This one just makes me giggle. I have this demanding little guy in my face all the time.

Nom nom nom. But FFS, I thought it was expensive enough at 50% off. Can you believe someone is meant to pay the equivalent of $10 for a wee bag of animal crackers??

We met this little kitty named Puisicain at Dobbies Garden Centre. They’re trying to raise money for Glendrick Roost, a sanctuary for rescued, abused and/or unwanted animals. They’re having a hard time at the moment because their leased land has been pulled out from under them to make way for some other more profitable venture. If you know of a location, please contact them. Also, please go and give them a donation. They’re just a wee charity, but they care so much for their animals and do such good.

Am I British yet?

July 5, 2008

I just bought my first pair of wellies:

Thanks to TK Maxx, now I can go splosh about in the creek, sorry, the ‘burn’ at the bottom of our garden. 😀

Getting Joseph to stuff his face is problematic. I let the kids pick where to eat the other day and they, after realizing that McDonalds at that point was yob hell, chose The Pancake Place. We like this place because they do proper american-style pancakes with all sorts of toppings. My waistline dislikes this place for the same reason. So, invariably, we get into the place and Joseph picks up a menu and promptly loses his appetite. Nyssa, on the other hand, orders the biggest, most absurdly piled up plate possible, The Alaskan:

She’s certainly enjoying herself. When Joseph got his plate full of pancake, ice cream, and chocolate, his appetite made a miraculous comeback so it wasn’t all a wash.

I feel the need to point something out with regards to my eating habits; well, one habit in particular as it never fails to elicit weird looks:

I refuse to believe that I’m the only person on the planet who pulls the onions out of the onion rings then happily eats up the breading. In my opinion, the onion is there merely to provide form and flavor. Who actually wants to eat the slimy things??

Um. Oh. (Freak.)

This is me after eating too much pancake and onion ring crust. You can also see that my hair is back to its ‘normal’ red state. It’s got some brown highlights in it as well.

On to some various aspects of our new stomping ground.

There are some ridiculously cute strawberry plants growing along our path. The fruits are pathetic little things, measuring about one centimeter, and more likely to be trodden upon than eaten but they’re lovely. Besides, they might attract bunnies!

Isn’t that nice? It’s a properly old building. Well it would be in the States anyway.

This is our new neighborhood cat. He’s so lazy and lovely. If you coo at him enough he’ll get up and sort of languidly wander over for a cuddle.

The kids checking out the community notice board.

The local shop is pleasantly unskeevy. Well, compared to the other franchise possibilities (*cough*Spar*cough*).

The village clock tower.

Everything is in chaos or in boxes, but the kids have been very upbeat about it, for the most part. Granted, living so close to a public transportation and shopping hub was convenient, but it will be nice to live somewhere where there are fewer than 3 car alarms going off per day and not quite so many drunk people shouting outside the windows.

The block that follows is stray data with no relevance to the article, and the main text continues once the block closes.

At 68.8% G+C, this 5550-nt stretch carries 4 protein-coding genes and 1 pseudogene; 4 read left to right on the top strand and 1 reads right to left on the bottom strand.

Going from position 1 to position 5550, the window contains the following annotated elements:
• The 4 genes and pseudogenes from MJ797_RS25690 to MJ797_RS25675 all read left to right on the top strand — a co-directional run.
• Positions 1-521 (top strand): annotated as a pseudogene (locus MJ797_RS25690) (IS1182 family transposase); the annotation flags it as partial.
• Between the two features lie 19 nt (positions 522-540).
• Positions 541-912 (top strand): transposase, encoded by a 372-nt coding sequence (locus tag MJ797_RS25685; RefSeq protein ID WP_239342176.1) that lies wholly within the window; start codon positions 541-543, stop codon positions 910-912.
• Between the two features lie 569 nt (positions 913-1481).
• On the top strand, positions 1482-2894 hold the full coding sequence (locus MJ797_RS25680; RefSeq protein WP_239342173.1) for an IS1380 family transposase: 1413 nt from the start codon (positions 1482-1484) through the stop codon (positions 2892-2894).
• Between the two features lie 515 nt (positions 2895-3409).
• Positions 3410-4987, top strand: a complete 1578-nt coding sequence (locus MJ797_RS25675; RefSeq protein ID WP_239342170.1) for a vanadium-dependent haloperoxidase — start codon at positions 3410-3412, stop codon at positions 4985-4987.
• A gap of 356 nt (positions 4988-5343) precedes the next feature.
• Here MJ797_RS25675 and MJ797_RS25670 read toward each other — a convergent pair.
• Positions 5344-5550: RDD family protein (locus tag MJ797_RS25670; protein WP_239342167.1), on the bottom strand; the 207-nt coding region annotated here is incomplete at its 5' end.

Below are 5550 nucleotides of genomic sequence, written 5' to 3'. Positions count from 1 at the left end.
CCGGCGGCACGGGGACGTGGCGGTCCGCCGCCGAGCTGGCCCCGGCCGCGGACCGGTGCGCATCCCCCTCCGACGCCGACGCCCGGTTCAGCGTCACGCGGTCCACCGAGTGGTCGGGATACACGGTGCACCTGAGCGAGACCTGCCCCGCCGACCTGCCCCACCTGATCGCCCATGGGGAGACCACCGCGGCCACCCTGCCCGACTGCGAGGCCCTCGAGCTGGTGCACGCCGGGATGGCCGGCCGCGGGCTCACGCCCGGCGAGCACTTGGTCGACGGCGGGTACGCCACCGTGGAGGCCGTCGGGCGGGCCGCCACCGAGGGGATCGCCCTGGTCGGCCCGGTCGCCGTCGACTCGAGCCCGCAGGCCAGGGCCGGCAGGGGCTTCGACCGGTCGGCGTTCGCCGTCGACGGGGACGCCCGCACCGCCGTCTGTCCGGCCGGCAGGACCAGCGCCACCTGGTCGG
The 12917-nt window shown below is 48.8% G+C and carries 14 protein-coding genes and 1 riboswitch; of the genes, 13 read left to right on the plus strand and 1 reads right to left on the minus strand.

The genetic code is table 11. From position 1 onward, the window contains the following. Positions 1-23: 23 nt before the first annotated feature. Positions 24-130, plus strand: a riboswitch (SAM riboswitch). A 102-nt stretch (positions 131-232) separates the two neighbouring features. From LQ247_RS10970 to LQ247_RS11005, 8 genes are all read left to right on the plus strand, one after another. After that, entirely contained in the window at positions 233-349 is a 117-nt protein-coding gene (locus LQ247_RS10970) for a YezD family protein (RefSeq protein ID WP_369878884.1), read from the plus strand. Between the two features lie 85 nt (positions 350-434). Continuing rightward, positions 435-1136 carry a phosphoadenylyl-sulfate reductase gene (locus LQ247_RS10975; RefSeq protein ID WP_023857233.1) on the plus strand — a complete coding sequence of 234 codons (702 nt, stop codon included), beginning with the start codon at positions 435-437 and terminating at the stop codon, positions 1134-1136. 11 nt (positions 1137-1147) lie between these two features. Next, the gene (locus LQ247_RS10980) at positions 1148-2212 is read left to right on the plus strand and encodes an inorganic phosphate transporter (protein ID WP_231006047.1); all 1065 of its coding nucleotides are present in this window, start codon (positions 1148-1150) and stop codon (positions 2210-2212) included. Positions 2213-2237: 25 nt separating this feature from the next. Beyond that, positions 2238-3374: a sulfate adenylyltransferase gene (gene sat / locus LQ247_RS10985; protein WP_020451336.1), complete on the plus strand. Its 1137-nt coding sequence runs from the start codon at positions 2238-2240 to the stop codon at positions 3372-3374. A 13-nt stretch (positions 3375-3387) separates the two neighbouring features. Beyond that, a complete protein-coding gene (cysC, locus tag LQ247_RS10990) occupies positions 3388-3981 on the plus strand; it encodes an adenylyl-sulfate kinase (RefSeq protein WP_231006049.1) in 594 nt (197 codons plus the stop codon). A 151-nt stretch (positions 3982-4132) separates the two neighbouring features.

Organic = world starvation?

March 17, 2008

Further to my blathering about trying to eat ethically..which in itself seems a bit rich, pardon the pun, given that I’m part of a scant percentage of the world population that’s privileged enough to be able to give over the time and money to doing so. Cynical consumer guilt is fun. So, I was reading some criticisms of organic farming. There were some decent points, assuming their facts were accurate. I had always assumed that the state of the world food supply was that we produce enough, but are woefully inefficient at distributing it. Apparently, that’s not the case. The exploding population has, according to some, pushed the need for food to a point that only intensive mono-culture farming can provide enough sustenance. Organic farming comes into an obvious clash with this reality in that it is lower-yield. The proponents of intensive farming argue that by using existing land more aggressively, we are actually preventing deforestation. Organic farmers would counter that they are protecting biodiversity and keeping toxins in the environment to a minimum. I honestly don’t know what to think. Population needs to be managed somehow, but in the meantime people need to be fed. On the other hand, what’s the point of perpetuating the species in the way that we do if our grandkids are to be handed a toxic planet to manage?

From a consumer point of view, I suppose what makes sense is to minimize inefficiency by buying locally-produced food where possible. From a political/social/etc. point of view I don’t know that organic farming will ever be achievable world-wide, but certainly it should be encouraged where practical. I think that ameliorating the myriad issues relating to population will produce the positive gains necessary to make widespread organic farming feasible. For example, people should perhaps consider eating less meat, as the land and water it will free up for feeding other humans will be substantially increased. Where it is not necessary to have large families, more ought to be done to provide access to birth control. Maybe we should be more critical of food pornographers who equate quality of life with meals prepared with ingredients that must be sourced from all over the planet. It also wouldn’t hurt for governments to legislate such that food is treated less as a commodity that is tied to profit and more as a resource that no one should be denied access to, but that requires much more optimism than I’m comfortable with :P.

The price of ethical eating..

March 15, 2008 an internet trawling-induced headache 😛